Traverse City Record-Eagle
---- — Recently, Environmental Health News reported a study from scientists showing that prescription drugs and chemicals found in personal care products are contaminating Lake Michigan. Wastewater treatment plants are simply not designed to remove these chemicals, and the effects can be costly to aquatic life and people.
I am a professor at the University of Michigan’s School of Natural Resources and Environment where I am an ecotoxicologist. Twenty-eight years ago I began teaching students about our nation’s chemical safety law — The Toxics Substances Control Act (TSCA), and sadly it hasn’t changed since. While the law had good intentions, it proves to be inadequate. TSCA requires industry to provide data on the fate and effects of chemicals, but this data is too limited as is the review by the Environmental Protection Agency (EPA). As a result, there are constantly new chemicals put onto the market with inadequate testing; many of which cause harm to human health and aquatic life.
Water runoff from agriculture, residential and urban environments, including wastewater treatment plants, all contribute to chemical contamination in fish and other aquatic life. Studies across our nation and around the world are showing increased abnormalities in fish below wastewater treatment plants where chemicals, including pharmaceuticals and personal care products, are routinely discharged. There, more fish are displaying signs of intersex and consequently, they cannot reproduce properly. Some studies have shown aquatic food webs may collapse with exposures to some of these commonly used compounds.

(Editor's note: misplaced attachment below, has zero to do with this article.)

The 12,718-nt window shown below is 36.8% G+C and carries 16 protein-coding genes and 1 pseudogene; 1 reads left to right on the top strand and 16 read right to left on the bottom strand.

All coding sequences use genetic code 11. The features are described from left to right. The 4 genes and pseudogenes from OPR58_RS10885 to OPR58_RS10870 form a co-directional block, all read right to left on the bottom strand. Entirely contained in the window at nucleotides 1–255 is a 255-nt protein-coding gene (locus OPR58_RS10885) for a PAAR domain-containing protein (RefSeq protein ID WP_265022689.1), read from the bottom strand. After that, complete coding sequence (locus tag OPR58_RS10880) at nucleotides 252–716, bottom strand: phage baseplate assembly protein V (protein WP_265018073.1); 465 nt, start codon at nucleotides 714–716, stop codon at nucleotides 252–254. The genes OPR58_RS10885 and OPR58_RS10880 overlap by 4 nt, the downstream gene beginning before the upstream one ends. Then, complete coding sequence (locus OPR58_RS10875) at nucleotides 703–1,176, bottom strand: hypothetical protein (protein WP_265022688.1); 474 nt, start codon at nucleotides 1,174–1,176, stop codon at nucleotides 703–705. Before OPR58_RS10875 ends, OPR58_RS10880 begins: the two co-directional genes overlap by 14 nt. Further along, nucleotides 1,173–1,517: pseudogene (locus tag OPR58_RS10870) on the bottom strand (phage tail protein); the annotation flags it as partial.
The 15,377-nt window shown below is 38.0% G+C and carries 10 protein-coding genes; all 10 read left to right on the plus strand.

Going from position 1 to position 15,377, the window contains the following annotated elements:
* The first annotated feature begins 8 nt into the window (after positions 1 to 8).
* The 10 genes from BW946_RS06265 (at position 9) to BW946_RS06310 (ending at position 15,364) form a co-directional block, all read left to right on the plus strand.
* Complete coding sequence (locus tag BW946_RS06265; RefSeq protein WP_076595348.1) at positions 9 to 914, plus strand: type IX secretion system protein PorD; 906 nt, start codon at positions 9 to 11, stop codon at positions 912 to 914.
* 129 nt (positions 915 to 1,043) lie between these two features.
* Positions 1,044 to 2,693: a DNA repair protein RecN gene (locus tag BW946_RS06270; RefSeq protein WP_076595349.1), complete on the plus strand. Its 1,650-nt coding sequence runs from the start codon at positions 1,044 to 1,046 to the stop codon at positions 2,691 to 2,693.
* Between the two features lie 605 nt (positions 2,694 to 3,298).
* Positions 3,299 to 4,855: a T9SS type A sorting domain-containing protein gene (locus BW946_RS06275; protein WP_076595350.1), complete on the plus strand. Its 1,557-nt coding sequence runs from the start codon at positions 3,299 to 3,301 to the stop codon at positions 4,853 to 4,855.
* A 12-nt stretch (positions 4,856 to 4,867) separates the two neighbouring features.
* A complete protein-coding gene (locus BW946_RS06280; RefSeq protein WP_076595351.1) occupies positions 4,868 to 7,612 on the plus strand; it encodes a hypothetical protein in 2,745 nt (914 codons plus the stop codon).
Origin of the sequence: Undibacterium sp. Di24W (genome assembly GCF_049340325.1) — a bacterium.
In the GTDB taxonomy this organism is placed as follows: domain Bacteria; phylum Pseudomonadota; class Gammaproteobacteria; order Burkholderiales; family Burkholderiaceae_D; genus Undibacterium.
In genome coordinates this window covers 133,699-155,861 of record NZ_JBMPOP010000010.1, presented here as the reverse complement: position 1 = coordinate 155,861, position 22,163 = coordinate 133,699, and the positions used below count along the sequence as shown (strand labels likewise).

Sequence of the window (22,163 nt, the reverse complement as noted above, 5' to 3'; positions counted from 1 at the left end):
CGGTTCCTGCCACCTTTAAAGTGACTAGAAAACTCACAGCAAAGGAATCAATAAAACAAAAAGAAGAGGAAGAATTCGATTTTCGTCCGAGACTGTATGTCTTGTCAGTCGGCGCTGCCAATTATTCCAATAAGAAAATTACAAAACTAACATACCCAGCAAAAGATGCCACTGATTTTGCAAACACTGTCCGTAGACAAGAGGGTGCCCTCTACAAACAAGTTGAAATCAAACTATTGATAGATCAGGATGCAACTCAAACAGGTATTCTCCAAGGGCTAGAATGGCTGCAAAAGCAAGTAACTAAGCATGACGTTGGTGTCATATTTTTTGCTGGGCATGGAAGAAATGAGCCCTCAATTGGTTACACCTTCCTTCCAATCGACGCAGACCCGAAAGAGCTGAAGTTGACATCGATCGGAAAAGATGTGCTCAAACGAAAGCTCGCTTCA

In the Great Lakes, TSCA has failed to protect our waterways and ecosystems. Many emerging contaminants such as bisphenol A (BPA), phthalates, and flame retardants are used in consumer products and in industrial applications and then, they end up in our lakes. All of the Great Lakes and their connecting channels are under fish consumption advisories, and there are now 37 “Areas of Concern”. These are places where chemical contamination endangers the quality of life for people and wildlife.
I am encouraged that this summer a new bi-partisan bill was introduced in the US Senate to update TSCA. The new bill is not perfect, but it is a step in the right direction. I urge Michigan Senators Debbie Stabenow and Carl Levin to help strengthen the bill, and pass it once it is in top shape. The fate of Michigan’s freshwater ecosystems depends on laws that actually test and restrict chemicals that are causing the most harm to our environment, before they are marketed.
About the author: G. Allen Burton is a professor at the University of Michigan’s School of Natural Resources and the Environment in Ann Arbor, and a member of the Michigan League of Conservation Voters. He holds a doctoral degree in aquatic toxicology.
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